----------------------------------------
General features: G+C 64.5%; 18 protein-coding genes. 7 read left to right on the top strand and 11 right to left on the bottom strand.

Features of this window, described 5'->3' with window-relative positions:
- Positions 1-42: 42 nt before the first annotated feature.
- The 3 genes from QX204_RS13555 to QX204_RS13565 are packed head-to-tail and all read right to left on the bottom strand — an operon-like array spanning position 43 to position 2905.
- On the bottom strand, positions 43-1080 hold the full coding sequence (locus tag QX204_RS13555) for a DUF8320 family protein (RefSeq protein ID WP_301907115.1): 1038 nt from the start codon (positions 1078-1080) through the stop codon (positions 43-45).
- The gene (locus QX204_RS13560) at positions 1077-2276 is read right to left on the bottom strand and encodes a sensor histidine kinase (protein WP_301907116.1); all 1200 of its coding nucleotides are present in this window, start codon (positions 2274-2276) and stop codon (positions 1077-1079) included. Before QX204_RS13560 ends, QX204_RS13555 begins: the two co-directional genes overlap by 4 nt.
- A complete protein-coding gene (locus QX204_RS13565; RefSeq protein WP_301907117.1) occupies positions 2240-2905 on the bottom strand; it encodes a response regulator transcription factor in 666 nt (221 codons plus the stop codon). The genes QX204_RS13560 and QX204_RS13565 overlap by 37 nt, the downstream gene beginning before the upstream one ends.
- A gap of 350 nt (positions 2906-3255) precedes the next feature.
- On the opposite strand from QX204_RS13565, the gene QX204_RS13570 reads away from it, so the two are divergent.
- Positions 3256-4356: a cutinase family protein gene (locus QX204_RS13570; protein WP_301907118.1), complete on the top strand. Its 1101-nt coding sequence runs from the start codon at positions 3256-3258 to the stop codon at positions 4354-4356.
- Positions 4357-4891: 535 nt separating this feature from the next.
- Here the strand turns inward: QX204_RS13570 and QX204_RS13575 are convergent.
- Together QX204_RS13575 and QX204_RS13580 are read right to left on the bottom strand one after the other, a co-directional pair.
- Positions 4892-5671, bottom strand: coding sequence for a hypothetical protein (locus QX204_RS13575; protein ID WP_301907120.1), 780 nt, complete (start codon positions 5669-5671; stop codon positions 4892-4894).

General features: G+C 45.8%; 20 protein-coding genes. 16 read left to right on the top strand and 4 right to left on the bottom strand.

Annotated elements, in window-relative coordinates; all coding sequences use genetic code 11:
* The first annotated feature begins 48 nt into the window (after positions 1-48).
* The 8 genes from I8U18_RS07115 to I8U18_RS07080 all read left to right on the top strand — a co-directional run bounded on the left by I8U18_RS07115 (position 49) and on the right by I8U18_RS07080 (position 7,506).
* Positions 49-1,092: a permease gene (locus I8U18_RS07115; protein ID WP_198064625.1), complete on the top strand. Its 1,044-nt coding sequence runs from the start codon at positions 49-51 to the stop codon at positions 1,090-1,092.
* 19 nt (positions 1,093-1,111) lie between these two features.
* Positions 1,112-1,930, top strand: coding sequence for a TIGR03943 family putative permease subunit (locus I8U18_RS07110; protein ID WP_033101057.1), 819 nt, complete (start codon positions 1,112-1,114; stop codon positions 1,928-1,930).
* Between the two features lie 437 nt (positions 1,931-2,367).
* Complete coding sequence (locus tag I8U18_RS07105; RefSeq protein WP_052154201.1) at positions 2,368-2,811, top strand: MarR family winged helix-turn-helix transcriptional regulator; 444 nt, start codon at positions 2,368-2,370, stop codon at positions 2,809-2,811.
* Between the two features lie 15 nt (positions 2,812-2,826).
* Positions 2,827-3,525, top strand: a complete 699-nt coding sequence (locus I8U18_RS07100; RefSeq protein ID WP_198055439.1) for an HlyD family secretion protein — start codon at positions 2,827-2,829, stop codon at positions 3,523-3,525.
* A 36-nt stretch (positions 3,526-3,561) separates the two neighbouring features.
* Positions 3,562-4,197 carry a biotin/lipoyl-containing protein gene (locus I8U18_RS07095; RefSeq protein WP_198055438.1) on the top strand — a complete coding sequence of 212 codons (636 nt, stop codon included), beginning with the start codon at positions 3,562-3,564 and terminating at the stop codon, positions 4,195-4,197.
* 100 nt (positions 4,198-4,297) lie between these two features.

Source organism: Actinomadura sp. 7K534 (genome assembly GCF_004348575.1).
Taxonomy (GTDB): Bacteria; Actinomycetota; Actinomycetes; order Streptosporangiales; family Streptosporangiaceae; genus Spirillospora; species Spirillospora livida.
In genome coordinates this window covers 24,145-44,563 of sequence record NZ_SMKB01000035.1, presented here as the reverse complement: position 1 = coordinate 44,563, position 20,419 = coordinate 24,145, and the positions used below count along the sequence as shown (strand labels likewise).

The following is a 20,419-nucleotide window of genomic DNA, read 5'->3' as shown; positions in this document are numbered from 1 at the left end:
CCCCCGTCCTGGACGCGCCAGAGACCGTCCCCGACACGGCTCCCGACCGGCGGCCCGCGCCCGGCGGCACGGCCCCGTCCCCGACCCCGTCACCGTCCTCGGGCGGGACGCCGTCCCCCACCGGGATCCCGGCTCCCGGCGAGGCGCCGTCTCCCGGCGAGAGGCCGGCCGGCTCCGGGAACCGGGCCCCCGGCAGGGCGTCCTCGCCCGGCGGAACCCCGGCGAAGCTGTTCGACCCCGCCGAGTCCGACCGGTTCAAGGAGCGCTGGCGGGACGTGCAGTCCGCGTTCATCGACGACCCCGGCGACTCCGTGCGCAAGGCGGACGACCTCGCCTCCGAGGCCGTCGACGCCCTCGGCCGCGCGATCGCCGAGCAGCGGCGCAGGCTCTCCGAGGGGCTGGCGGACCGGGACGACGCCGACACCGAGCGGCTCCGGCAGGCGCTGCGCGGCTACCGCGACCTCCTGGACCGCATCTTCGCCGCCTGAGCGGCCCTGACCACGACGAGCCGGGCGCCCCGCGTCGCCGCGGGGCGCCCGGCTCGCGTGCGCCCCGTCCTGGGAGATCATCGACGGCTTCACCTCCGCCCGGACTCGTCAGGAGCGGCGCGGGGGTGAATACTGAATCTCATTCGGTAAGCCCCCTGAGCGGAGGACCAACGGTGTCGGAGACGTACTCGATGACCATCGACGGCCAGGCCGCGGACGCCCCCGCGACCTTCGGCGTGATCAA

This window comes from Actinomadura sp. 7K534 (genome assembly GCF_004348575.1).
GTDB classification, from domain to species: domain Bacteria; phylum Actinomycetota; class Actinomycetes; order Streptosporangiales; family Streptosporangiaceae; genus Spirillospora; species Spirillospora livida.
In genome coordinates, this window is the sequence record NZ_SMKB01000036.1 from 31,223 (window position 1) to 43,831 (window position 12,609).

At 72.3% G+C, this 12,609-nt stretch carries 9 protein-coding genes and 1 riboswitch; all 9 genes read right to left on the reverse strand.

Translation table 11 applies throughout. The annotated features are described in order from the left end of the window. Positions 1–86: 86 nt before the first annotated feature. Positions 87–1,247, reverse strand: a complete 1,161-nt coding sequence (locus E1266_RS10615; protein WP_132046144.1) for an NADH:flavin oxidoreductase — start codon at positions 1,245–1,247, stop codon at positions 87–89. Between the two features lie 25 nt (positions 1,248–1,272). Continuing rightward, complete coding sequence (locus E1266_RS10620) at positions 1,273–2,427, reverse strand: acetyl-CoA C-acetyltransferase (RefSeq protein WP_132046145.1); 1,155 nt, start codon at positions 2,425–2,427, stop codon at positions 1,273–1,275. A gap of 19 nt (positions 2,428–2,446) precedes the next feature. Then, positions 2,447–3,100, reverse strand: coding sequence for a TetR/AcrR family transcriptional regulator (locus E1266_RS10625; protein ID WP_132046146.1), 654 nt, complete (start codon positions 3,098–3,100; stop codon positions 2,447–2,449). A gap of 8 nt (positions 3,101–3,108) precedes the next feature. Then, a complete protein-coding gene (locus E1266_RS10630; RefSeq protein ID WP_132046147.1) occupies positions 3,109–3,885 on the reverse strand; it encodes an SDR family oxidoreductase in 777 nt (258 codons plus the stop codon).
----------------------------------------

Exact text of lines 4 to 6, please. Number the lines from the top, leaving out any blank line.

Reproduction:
- The 3 genes from QX204_RS13555 to QX204_RS13565 are packed head-to-tail and all read right to left on the bottom strand — an operon-like array spanning position 43 to position 2905.
- On the bottom strand, positions 43-1080 hold the full coding sequence (locus tag QX204_RS13555) for a DUF8320 family protein (RefSeq protein ID WP_301907115.1): 1038 nt from the start codon (positions 1078-1080) through the stop codon (positions 43-45).
- The gene (locus QX204_RS13560) at positions 1077-2276 is read right to left on the bottom strand and encodes a sensor histidine kinase (protein WP_301907116.1); all 1200 of its coding nucleotides are present in this window, start codon (positions 2274-2276) and stop codon (positions 1077-1079) included. Before QX204_RS13560 ends, QX204_RS13555 begins: the two co-directional genes overlap by 4 nt.